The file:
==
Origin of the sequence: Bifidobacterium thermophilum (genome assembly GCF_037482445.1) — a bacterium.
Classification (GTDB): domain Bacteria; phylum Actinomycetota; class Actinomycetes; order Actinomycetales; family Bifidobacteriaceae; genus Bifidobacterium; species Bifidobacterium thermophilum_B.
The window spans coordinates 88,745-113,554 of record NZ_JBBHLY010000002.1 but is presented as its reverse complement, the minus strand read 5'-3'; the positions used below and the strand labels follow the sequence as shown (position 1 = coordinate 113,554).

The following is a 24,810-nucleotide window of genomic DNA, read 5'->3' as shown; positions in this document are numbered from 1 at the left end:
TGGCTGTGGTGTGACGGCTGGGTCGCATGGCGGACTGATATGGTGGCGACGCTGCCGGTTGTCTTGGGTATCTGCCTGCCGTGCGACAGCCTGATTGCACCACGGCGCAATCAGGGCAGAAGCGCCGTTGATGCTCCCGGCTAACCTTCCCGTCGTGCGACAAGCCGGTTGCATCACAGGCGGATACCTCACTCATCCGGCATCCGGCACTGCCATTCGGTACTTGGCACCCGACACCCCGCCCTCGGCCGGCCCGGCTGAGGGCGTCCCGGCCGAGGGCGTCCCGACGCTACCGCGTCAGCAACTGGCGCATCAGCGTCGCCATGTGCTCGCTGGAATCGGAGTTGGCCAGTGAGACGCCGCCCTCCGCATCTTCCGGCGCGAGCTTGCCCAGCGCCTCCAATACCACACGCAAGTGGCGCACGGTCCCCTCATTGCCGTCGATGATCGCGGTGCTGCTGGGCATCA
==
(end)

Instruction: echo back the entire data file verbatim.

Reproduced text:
Origin of the sequence: Bifidobacterium thermophilum (genome assembly GCF_037482445.1) — a bacterium.
Classification (GTDB): domain Bacteria; phylum Actinomycetota; class Actinomycetes; order Actinomycetales; family Bifidobacteriaceae; genus Bifidobacterium; species Bifidobacterium thermophilum_B.
The window spans coordinates 88,745-113,554 of record NZ_JBBHLY010000002.1 but is presented as its reverse complement, the minus strand read 5'-3'; the positions used below and the strand labels follow the sequence as shown (position 1 = coordinate 113,554).

The following is a 24,810-nucleotide window of genomic DNA, read 5'->3' as shown; positions in this document are numbered from 1 at the left end:
TGGCTGTGGTGTGACGGCTGGGTCGCATGGCGGACTGATATGGTGGCGACGCTGCCGGTTGTCTTGGGTATCTGCCTGCCGTGCGACAGCCTGATTGCACCACGGCGCAATCAGGGCAGAAGCGCCGTTGATGCTCCCGGCTAACCTTCCCGTCGTGCGACAAGCCGGTTGCATCACAGGCGGATACCTCACTCATCCGGCATCCGGCACTGCCATTCGGTACTTGGCACCCGACACCCCGCCCTCGGCCGGCCCGGCTGAGGGCGTCCCGGCCGAGGGCGTCCCGACGCTACCGCGTCAGCAACTGGCGCATCAGCGTCGCCATGTGCTCGCTGGAATCGGAGTTGGCCAGTGAGACGCCGCCCTCCGCATCTTCCGGCGCGAGCTTGCCCAGCGCCTCCAATACCACACGCAAGTGGCGCACGGTCCCCTCATTGCCGTCGATGATCGCGGTGCTGCTGGGCATCA